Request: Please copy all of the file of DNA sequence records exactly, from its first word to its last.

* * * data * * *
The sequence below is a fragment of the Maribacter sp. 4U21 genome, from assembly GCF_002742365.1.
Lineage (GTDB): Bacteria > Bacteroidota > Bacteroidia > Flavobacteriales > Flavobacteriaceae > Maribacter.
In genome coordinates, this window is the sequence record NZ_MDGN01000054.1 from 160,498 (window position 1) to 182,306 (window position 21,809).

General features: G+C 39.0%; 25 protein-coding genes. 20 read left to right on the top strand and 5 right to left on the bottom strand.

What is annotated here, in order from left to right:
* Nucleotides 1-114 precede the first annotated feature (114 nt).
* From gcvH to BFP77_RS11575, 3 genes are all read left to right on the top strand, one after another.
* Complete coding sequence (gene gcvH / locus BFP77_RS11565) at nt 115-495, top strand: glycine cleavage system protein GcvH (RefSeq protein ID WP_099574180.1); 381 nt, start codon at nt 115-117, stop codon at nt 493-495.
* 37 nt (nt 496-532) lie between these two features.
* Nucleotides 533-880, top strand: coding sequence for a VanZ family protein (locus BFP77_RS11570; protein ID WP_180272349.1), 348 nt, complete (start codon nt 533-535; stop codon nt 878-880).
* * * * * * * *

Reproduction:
The sequence below is a fragment of the Maribacter sp. 4U21 genome, from assembly GCF_002742365.1.
Lineage (GTDB): Bacteria > Bacteroidota > Bacteroidia > Flavobacteriales > Flavobacteriaceae > Maribacter.
In genome coordinates, this window is the sequence record NZ_MDGN01000054.1 from 160,498 (window position 1) to 182,306 (window position 21,809).

General features: G+C 39.0%; 25 protein-coding genes. 20 read left to right on the top strand and 5 right to left on the bottom strand.

What is annotated here, in order from left to right:
* Nucleotides 1-114 precede the first annotated feature (114 nt).
* From gcvH to BFP77_RS11575, 3 genes are all read left to right on the top strand, one after another.
* Complete coding sequence (gene gcvH / locus BFP77_RS11565) at nt 115-495, top strand: glycine cleavage system protein GcvH (RefSeq protein ID WP_099574180.1); 381 nt, start codon at nt 115-117, stop codon at nt 493-495.
* 37 nt (nt 496-532) lie between these two features.
* Nucleotides 533-880, top strand: coding sequence for a VanZ family protein (locus BFP77_RS11570; protein ID WP_180272349.1), 348 nt, complete (start codon nt 533-535; stop codon nt 878-880).